Day Two! We talked about what the word "comics" means and brainstormed ideas. Then I gave them definitions for comics terms like "panel" and "gutter" and "word balloon." And then I had them look up definitions for the difficult words from Understanding Comics chapter 1, like "aesthetic" and "juxtaposed." Once they were armed with these words, we launched into reading the first chapter. We only made it a few pages in, but tomorrow we'll get to Scott McCloud's definition of comics.
So far the class is going well. One thing I notice is that my students don't have a strong prejudice against the subject. I can easily imagined someone saying, "Comics class? That's a waste of time! I demand to be transferred to a class that deals with significant intellectual content!" But my students are, you know, teenagers. Some of them love comics, some of them dislike comics, some don't care, but at the end of the day it's another class, and writing down definitions for comics terms is about the same as writing down Spanish vocabulary or facts about World War I. It's all just stuff to them. I appreciate that.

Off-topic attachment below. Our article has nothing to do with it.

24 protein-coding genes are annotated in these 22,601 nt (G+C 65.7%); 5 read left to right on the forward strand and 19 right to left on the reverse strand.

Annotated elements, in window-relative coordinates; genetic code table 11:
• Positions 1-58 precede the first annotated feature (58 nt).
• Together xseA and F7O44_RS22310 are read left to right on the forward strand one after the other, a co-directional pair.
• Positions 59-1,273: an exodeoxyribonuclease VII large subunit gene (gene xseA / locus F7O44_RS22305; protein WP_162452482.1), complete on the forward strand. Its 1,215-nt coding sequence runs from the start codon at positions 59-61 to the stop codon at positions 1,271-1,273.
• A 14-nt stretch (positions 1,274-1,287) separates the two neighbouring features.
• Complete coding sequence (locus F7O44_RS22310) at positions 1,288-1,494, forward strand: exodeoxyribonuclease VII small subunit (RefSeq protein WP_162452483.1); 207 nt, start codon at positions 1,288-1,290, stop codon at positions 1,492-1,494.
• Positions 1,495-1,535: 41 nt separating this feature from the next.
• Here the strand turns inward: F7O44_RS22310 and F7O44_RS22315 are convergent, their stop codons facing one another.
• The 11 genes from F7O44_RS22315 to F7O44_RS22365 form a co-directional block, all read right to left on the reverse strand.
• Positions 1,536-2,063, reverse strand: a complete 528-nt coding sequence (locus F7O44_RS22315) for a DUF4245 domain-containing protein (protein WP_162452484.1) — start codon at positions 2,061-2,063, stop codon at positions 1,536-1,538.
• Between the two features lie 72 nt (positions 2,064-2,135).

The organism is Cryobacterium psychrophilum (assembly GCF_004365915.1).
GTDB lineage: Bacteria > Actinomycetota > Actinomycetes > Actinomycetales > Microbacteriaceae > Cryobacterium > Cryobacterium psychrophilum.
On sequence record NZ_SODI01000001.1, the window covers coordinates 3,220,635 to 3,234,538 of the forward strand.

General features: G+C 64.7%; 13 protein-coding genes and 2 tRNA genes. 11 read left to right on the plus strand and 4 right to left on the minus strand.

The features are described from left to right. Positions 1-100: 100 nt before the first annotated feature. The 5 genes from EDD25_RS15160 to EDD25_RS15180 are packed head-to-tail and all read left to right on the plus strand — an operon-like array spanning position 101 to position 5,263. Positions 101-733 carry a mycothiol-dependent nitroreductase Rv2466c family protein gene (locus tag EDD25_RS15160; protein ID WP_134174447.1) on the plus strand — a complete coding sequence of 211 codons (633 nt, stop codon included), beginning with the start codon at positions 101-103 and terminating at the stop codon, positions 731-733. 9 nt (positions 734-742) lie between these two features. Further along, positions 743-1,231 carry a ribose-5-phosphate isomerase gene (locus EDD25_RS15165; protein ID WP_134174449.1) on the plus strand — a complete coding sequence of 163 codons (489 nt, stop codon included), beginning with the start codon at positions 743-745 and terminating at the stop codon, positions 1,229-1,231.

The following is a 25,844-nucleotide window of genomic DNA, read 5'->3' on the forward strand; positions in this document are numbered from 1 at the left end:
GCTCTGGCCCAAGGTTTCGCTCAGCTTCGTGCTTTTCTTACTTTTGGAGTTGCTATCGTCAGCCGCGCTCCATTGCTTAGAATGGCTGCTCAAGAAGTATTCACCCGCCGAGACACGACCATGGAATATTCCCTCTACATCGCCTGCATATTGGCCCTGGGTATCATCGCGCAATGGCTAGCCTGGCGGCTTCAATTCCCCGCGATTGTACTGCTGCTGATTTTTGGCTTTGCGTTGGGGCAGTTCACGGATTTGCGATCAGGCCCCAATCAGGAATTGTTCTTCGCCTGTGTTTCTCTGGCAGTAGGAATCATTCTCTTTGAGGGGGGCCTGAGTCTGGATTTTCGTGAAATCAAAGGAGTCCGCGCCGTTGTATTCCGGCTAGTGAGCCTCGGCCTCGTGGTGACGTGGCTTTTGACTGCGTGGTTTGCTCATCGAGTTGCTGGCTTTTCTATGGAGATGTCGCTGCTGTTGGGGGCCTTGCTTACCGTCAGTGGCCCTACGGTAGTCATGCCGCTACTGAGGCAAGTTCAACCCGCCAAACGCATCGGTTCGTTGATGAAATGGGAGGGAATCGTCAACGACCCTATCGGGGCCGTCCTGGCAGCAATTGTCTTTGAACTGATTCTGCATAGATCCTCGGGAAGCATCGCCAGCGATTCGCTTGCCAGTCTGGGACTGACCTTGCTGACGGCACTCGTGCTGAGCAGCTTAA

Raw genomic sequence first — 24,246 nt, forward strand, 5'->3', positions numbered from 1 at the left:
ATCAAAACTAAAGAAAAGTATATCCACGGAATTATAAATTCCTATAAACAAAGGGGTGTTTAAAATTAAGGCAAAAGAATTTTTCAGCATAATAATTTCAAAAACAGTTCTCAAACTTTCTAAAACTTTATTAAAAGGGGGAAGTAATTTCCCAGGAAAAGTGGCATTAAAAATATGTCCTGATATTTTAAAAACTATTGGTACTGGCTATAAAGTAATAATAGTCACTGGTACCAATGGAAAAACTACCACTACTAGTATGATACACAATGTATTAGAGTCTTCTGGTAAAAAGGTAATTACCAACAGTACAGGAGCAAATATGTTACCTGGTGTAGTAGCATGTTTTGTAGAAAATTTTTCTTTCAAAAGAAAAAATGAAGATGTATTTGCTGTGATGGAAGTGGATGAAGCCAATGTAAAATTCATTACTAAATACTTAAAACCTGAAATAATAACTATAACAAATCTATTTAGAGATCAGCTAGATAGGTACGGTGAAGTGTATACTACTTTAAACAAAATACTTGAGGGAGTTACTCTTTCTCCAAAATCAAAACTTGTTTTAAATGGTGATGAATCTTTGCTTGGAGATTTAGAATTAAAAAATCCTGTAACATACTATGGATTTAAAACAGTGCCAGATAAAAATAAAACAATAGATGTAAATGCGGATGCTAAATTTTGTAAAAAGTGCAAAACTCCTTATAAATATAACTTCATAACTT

Speaking of things I appreciate . . . when I got home today there was a box on my porch. Inside the box were two copies of Understanding Comcis. These books were generously donated by a friend. I'm not 100% sure which friend, because two people emailed recently to ask my address so they could send me some books, but both of them are upstanding gentlemen. When I wrote on here about my difficulties getting books, that was not meant as a subliminal hint that people should mail them to me. I know that the guy who sent me books--whichever one he is--did it because he genuinely wanted to help out, and I am extremely grateful.